Parental Units in Erased and Usagi Drop

Satoru and Satoru's Mom, Erased
Satoru and Satoru’s Mom, Erased

Anime is usually the playground of superpowered kids, angsty teenagers and dysfunctional young adults, but the parental figures in Erased and Usagi Drop show intergenerational relationships rarely seen.

Let’s face it. Parents and guardians are an endangered species in anime. They are often absent for a variety of reasons, the most popular being some kind of tragedy. Children are either left in the care of grandparents or aunts and uncles or, most likely, they are living on their own! When anime characters do have parents, they are often off-screen and not part of the shenanigans. These kids roll as if they don’t have parents.

So it’s kinda surprising when Satoru’s mom shows up in the first episode of Erased, an anime series about a guy who inexplicably can travel back in time 3 minutes to prevent tragedies, and continues to be a pivotal figure.  Satoru is a 29-year-old wannabe manga artist who ekes out a living writing and working at the local pizza shop. He’s a man of modest means, living in a small apartment by himself.  He’s learned to work with his power, which he calls Revival.

When Satoru’s mom crashes his crib after hearing about his recent accident and hospital stay, Satoru’s response is basically an eye-roll. You don’t get the sense that they have a close relationship. She seems concerned about his well-being, but totally disregards his space. She takes his futon and relegates him to the sleeping bag. He seems to be used to it. At first, their relationship seems to be background for the anime’s main plot, but no! Something bad happens that sends Satoru back to his 11-year-old body and a childhood tragedy involving murdered classmates that he had mostly forgotten about.

Once he realizes what has happened, his first thought is to rush home, looking for his mother, and there she is. However, Saturo has a different reaction observing the situation with his 29-year-old mind. While he was totally annoyed by his mother showing up in his present, he cries out of relief and appreciation in his past. He realizes that he had forgotten that they were close, that she knows him much more than he realizes and that she has always looked out for him. Satoru gains a greater appreciation for his mom, which is no small feat in an anime that has one of the worst mother figures ever.  Satoru’s mom is the exact opposite of Hinazaki’s mom. An alcoholic woman who is obviously with the wrong man, Hinazaki’s mom is physically abusive and a horrible person and mother. Give Satoru’s mom a trophy!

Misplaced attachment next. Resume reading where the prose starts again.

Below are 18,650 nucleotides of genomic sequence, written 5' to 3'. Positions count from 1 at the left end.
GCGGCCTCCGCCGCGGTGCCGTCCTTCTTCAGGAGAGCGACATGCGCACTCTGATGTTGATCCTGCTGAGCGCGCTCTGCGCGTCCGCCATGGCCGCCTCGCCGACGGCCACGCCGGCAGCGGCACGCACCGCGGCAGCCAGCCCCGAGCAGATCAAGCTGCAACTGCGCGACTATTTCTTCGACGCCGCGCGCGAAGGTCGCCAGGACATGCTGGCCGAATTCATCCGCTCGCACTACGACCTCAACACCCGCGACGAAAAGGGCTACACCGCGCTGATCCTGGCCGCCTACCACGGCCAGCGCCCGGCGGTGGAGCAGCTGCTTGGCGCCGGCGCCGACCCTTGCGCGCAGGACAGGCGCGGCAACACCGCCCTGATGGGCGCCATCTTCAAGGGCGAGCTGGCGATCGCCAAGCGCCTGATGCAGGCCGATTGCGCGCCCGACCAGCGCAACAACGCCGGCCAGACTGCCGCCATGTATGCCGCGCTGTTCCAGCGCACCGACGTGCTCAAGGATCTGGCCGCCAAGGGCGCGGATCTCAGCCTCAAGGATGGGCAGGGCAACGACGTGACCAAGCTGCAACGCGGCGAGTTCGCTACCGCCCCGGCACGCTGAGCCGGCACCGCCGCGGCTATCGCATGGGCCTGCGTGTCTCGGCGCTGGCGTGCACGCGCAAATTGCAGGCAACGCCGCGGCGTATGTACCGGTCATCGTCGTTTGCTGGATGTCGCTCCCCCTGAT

While Erased features the relationship between a fairly capable mother and son, Usagi Drop features a parental figure who has no idea what he’s doing. When 30-year-old Daikichi goes home to pay his respects in the wake of his grandfather’s death, he has no idea of the drama that waits for him. Apparently, the little six-year-old girl that seems out of place at the home is his grandfather’s daughter, making her simultaneously Daikichi’s aunt and potential charge. When the rest of the family discusses putting her up for adoption or sending her to an orphanage, Daikichi steps up to the plate and says he will take care of Rin.

Like Satoru, Daikichi is living alone in modest means. He has no responsibilities beyond himself until Rin shows up and he has little idea how to take care of a six-year-old girl. Not only does Daikichi have to figure out his parental duties, he has to also deal with a grieving Rin.  Daikichi does his absolute best, makes mistakes and asks for help. He asks his sister about school and after-school care. He works out their schedule so that he can take Rin to school before work and pick her up afterwards. When his job begins to get in the way to providing quality time for Rin, he asks to be reassigned to a less prestigious position, going from salaryman to warehouse worker.